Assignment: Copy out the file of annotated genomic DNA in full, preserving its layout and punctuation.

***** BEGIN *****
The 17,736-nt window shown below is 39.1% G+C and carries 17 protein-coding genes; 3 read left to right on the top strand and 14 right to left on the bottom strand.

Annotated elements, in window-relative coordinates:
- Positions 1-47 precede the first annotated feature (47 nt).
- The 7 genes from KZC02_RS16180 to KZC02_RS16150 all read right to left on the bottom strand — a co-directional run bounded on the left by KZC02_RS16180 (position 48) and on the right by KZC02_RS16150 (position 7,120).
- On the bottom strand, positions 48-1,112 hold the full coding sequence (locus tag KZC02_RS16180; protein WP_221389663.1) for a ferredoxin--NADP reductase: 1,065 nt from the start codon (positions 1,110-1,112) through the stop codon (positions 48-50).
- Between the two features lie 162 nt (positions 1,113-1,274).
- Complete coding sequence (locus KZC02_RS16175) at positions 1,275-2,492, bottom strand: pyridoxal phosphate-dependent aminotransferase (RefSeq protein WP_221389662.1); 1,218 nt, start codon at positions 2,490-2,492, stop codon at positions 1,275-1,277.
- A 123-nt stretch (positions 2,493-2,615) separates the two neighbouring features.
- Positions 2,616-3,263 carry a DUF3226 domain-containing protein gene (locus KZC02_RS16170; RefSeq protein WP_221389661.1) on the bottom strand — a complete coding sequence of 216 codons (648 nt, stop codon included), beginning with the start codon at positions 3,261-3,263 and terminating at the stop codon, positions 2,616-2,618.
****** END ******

The 17,736-nt window shown below is 39.1% G+C and carries 17 protein-coding genes; 3 read left to right on the top strand and 14 right to left on the bottom strand.

Annotated elements, in window-relative coordinates:
- Positions 1-47 precede the first annotated feature (47 nt).
- The 7 genes from KZC02_RS16180 to KZC02_RS16150 all read right to left on the bottom strand — a co-directional run bounded on the left by KZC02_RS16180 (position 48) and on the right by KZC02_RS16150 (position 7,120).
- On the bottom strand, positions 48-1,112 hold the full coding sequence (locus tag KZC02_RS16180; protein WP_221389663.1) for a ferredoxin--NADP reductase: 1,065 nt from the start codon (positions 1,110-1,112) through the stop codon (positions 48-50).
- Between the two features lie 162 nt (positions 1,113-1,274).
- Complete coding sequence (locus KZC02_RS16175) at positions 1,275-2,492, bottom strand: pyridoxal phosphate-dependent aminotransferase (RefSeq protein WP_221389662.1); 1,218 nt, start codon at positions 2,490-2,492, stop codon at positions 1,275-1,277.
- A 123-nt stretch (positions 2,493-2,615) separates the two neighbouring features.
- Positions 2,616-3,263 carry a DUF3226 domain-containing protein gene (locus KZC02_RS16170; RefSeq protein WP_221389661.1) on the bottom strand — a complete coding sequence of 216 codons (648 nt, stop codon included), beginning with the start codon at positions 3,261-3,263 and terminating at the stop codon, positions 2,616-2,618.